NY Times' digital subscriber growth slows

Reuters | Update:

The sun peaks over the New York Times Building in New York, US, on 14 August 2013. -- ReutersThe New York Times Co added fewer paid digital subscribers in the second quarter as it cut back on discounts, overshadowing its better-than-expected quarterly results and sending its shares down nearly 5 per cent on Wednesday.

The newspaper publisher started charging for online subscriptions from 2011 to offset a decline in readers of its broadsheets and has largely been successful in its efforts.

Digital subscriptions, starting at $97.76 for one year, are cheaper than print editions and some plans come bundled with access to its sought-after daily crossword puzzles and cooking recipes.

The company, however, has cut back on discounts it launched last year, when it also got a boost from the “Trump bump” - the effect of US president Donald Trump’s attacks on the paper as well as the Times’ coverage of his administration.

New York Times added 109,000 paid digital subscribers in the second quarter, compared with 114,000 a year earlier.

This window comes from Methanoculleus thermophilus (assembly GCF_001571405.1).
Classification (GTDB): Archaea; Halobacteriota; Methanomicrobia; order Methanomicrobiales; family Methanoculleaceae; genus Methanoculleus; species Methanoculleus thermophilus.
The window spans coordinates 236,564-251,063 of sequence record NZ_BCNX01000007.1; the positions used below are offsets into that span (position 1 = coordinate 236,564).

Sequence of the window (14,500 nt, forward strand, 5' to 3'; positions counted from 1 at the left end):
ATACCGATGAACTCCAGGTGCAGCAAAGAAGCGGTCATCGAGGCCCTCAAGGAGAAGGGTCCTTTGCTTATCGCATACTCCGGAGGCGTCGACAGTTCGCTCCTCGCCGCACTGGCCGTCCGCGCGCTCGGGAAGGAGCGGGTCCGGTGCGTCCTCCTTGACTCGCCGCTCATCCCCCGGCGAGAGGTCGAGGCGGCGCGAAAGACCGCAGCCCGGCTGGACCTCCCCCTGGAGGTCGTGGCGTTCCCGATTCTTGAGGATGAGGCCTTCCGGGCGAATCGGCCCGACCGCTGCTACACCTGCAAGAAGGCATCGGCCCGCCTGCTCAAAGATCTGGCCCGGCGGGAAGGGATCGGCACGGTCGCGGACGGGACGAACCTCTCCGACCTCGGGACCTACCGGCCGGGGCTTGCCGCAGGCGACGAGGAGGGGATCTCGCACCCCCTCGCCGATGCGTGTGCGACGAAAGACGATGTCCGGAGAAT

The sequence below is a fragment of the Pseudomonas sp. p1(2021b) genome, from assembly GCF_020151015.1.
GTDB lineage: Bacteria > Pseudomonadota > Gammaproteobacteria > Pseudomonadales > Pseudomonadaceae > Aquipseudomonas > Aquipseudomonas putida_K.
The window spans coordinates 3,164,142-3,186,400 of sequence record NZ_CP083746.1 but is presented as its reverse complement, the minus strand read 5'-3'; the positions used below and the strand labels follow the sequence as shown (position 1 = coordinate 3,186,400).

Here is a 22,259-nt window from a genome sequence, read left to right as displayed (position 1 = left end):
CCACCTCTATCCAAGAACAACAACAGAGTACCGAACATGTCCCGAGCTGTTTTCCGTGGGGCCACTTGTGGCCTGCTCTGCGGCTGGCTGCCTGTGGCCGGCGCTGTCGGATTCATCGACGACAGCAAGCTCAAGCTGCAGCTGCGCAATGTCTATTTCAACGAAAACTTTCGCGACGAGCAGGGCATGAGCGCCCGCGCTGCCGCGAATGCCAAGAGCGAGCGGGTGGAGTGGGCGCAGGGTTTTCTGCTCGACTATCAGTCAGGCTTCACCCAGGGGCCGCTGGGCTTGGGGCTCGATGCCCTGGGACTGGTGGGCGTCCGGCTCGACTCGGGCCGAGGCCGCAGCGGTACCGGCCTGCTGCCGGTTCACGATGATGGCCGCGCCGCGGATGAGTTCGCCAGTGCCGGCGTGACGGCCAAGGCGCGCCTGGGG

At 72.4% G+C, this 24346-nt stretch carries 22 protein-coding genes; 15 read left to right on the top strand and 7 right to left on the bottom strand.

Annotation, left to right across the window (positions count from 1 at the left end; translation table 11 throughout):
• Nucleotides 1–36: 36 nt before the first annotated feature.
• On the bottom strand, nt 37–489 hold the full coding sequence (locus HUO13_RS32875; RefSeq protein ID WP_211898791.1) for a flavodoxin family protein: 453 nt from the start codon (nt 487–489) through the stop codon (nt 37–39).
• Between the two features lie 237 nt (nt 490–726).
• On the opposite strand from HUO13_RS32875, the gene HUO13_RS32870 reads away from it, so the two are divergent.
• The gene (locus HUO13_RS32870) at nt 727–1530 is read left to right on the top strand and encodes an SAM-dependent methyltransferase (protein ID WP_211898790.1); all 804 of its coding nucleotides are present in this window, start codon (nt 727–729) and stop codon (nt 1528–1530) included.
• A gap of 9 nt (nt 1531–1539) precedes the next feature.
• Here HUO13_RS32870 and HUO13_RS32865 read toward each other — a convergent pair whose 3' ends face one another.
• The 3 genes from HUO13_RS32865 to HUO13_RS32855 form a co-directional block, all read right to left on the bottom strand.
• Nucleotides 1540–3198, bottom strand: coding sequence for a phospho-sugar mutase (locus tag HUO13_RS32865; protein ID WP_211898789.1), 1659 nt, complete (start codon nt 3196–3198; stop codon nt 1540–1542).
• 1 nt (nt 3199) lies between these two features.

“Our subscribers who came to us around the 2016 Election and post-Election periods continue to retain better than previous cohorts,” chief executive officer Mark Thompson said in a statement.

The 167-year old newspaper expects third-quarter subscription revenue to increase in the mid-single digits and advertising revenue to fall in low-single digits.

The company had 3.8 million total subscriptions at the end of the quarter, 2.9 million of which were digital-only.

Digital advertising revenue, which accounts for more than a third of the company’s total advertising revenue, fell 7.5 percent to $51 million, hurt by a drop in display advertising, where it competes with the likes of Alphabet Inc’s (GOOGL.O) Google and Facebook Inc (FB.O) for ad dollars.

However, subscription revenue from the company’s digital-only subscription products, which include online news as well crossword and recipes, rose 19.6 per cent to $98.7 million.

Net income attributable jumped 51 per cent to $23.6 million, or 14 cents per share, in the quarter.

Excluding items, the company earned 17 cents per share, above the average analyst estimate of 15 cents, according to Thomson Reuters.

Revenue rose 1.8 per cent $414.6 million, above the average estimate of $412.3 million.

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